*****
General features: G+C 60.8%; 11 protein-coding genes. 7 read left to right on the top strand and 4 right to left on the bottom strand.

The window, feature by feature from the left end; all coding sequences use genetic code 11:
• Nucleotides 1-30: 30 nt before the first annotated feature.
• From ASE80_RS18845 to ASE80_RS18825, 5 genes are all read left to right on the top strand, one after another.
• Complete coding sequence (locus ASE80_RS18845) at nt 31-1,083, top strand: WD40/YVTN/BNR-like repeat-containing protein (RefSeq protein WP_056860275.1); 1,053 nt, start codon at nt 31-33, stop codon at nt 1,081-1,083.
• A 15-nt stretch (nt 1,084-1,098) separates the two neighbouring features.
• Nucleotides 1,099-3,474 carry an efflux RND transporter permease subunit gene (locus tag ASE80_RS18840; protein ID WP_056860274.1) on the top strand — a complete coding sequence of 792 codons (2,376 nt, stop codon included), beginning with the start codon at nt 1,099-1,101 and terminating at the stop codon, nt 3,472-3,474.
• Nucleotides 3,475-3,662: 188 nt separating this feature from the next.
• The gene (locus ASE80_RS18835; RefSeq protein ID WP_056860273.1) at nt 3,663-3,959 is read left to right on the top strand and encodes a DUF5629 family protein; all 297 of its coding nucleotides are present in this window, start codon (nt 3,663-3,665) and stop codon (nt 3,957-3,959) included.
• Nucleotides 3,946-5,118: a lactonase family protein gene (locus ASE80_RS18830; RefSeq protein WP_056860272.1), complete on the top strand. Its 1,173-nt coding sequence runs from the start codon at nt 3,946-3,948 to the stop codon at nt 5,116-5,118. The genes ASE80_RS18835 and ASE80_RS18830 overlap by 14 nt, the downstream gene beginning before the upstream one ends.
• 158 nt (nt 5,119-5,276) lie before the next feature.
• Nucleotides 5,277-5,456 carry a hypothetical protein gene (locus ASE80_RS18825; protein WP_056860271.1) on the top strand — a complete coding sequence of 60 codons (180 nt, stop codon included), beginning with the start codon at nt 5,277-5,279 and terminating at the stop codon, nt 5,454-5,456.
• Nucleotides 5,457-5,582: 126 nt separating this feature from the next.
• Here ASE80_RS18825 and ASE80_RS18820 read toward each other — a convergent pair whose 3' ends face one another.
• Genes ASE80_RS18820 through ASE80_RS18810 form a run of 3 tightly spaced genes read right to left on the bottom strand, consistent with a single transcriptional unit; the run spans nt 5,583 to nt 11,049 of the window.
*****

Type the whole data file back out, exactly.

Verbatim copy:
General features: G+C 60.8%; 11 protein-coding genes. 7 read left to right on the top strand and 4 right to left on the bottom strand.

The window, feature by feature from the left end; all coding sequences use genetic code 11:
• Nucleotides 1-30: 30 nt before the first annotated feature.
• From ASE80_RS18845 to ASE80_RS18825, 5 genes are all read left to right on the top strand, one after another.
• Complete coding sequence (locus ASE80_RS18845) at nt 31-1,083, top strand: WD40/YVTN/BNR-like repeat-containing protein (RefSeq protein WP_056860275.1); 1,053 nt, start codon at nt 31-33, stop codon at nt 1,081-1,083.
• A 15-nt stretch (nt 1,084-1,098) separates the two neighbouring features.
• Nucleotides 1,099-3,474 carry an efflux RND transporter permease subunit gene (locus tag ASE80_RS18840; protein ID WP_056860274.1) on the top strand — a complete coding sequence of 792 codons (2,376 nt, stop codon included), beginning with the start codon at nt 1,099-1,101 and terminating at the stop codon, nt 3,472-3,474.
• Nucleotides 3,475-3,662: 188 nt separating this feature from the next.
• The gene (locus ASE80_RS18835; RefSeq protein ID WP_056860273.1) at nt 3,663-3,959 is read left to right on the top strand and encodes a DUF5629 family protein; all 297 of its coding nucleotides are present in this window, start codon (nt 3,663-3,665) and stop codon (nt 3,957-3,959) included.
• Nucleotides 3,946-5,118: a lactonase family protein gene (locus ASE80_RS18830; RefSeq protein WP_056860272.1), complete on the top strand. Its 1,173-nt coding sequence runs from the start codon at nt 3,946-3,948 to the stop codon at nt 5,116-5,118. The genes ASE80_RS18835 and ASE80_RS18830 overlap by 14 nt, the downstream gene beginning before the upstream one ends.
• 158 nt (nt 5,119-5,276) lie before the next feature.
• Nucleotides 5,277-5,456 carry a hypothetical protein gene (locus ASE80_RS18825; protein WP_056860271.1) on the top strand — a complete coding sequence of 60 codons (180 nt, stop codon included), beginning with the start codon at nt 5,277-5,279 and terminating at the stop codon, nt 5,454-5,456.
• Nucleotides 5,457-5,582: 126 nt separating this feature from the next.
• Here ASE80_RS18825 and ASE80_RS18820 read toward each other — a convergent pair whose 3' ends face one another.
• Genes ASE80_RS18820 through ASE80_RS18810 form a run of 3 tightly spaced genes read right to left on the bottom strand, consistent with a single transcriptional unit; the run spans nt 5,583 to nt 11,049 of the window.